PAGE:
Battle of Saint-Lô

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Battle of Saint-Lô
Part of Operation Overlord (The Battle of Normandy)
Saint-Lô, 95% destroyed after the 1944 bombardments, known as The Capital of Ruins.
Date July 9-24, 1944
Location Saint-Lô, France
Result Allied victory
 United States  Germany
Commanders and leaders
United States Charles H. Corlett
United States Charles H. Gerhardt
United States Leland Hobbs
United States Paul W. Baade
Nazi Germany Dietrich Kraiß
Nazi Germany Eugen Meindl

The Battle of Saint-Lô is one of the three conflicts in the fr (Battle of the Hedgerows), which took place between July 9-24, 1944, just before Operation Cobra. Saint-Lô had fallen to Germany in 1940, and, after the Invasion of Normandy, the Americans targeted the city, as it served as a strategic crossroads. American bombardments caused heavy damage (up to 95% of the city was destroyed) and a high number of casualties, which resulted in the martyr city being called "The Capital of Ruins", popularized in a report by Samuel Beckett.


Front lines shortly before the battle

France was invaded in 1940 and the 7th Panzer Division, commanded by Erwin Rommel, entered Normandy, with the objective of capturing Cherbourg Harbor. Saint-Lô fell under German control on the night of June 17, 1940. During the occupation, the statue of la Laitière normande (the Norman milkmaid), created by Arthur Le Duc was dismantled and melted down to make cannons, despite opposition from local politicians.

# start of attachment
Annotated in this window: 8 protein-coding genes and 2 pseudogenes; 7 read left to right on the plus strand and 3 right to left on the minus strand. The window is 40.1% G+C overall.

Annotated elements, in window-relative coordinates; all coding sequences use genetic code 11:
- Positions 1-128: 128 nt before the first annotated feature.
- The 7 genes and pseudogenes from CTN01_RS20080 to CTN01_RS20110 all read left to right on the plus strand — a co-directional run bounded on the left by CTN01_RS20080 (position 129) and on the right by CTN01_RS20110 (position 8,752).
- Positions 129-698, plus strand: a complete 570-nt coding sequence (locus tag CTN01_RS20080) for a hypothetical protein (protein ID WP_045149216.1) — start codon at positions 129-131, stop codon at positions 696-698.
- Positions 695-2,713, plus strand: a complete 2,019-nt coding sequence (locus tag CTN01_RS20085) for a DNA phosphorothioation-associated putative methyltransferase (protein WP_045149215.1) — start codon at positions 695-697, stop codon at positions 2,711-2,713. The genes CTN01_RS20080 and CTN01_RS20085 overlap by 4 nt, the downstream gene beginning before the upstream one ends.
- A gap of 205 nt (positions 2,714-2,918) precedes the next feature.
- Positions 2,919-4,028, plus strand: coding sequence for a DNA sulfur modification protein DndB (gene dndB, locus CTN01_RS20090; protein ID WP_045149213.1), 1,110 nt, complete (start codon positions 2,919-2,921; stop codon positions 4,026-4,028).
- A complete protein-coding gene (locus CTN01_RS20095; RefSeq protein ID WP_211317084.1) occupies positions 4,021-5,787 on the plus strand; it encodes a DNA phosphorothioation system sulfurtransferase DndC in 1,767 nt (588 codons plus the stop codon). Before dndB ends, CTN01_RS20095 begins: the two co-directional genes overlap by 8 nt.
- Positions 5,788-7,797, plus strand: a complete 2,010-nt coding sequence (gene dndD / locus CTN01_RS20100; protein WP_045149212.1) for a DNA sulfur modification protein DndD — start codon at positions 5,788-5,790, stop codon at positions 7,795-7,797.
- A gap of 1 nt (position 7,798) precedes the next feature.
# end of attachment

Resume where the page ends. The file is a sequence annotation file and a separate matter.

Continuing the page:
In 1943, the Germans began digging an underground hospital, which remains today, using the slave labor of the STO.

A German soldier was shot in January 1944, and many Saint-Lô residents were detained. The movie theater, theater, and bars were closed, radios were confiscated, and the curfew was moved to 8PM.[1]

American bombardment

Saint-Lô after U.S. bombing, July 1944
Saint-Lô Train Station Ruins
The old prison gate

Due to its strategic importance as a crossroads, a bombardment by the Americans, focusing on the railway station and the power plant,[2] began on the night of June 6, and lasted into the morning of June 7. The objective was to cut off German reinforcements in Brittany from the front.

Warning leaflets were dropped the day before, but high winds dispersed them to neighboring communities, failing to alert local residents. Over two hundred prisoners were killed at the local prison, including seventy-six imprisoned French patriots (all that remains of the prison today is the gate). Over one thousand of about twelve thousand citizens were killed.

The capital of ruins

The task of taking control of Saint-Lô was entrusted to the XIX corps of the First United States Army, under General Corlett. As of July 15, 1944, this included:

Opposing them, the German army had two corps protecting the Saint-Lô front: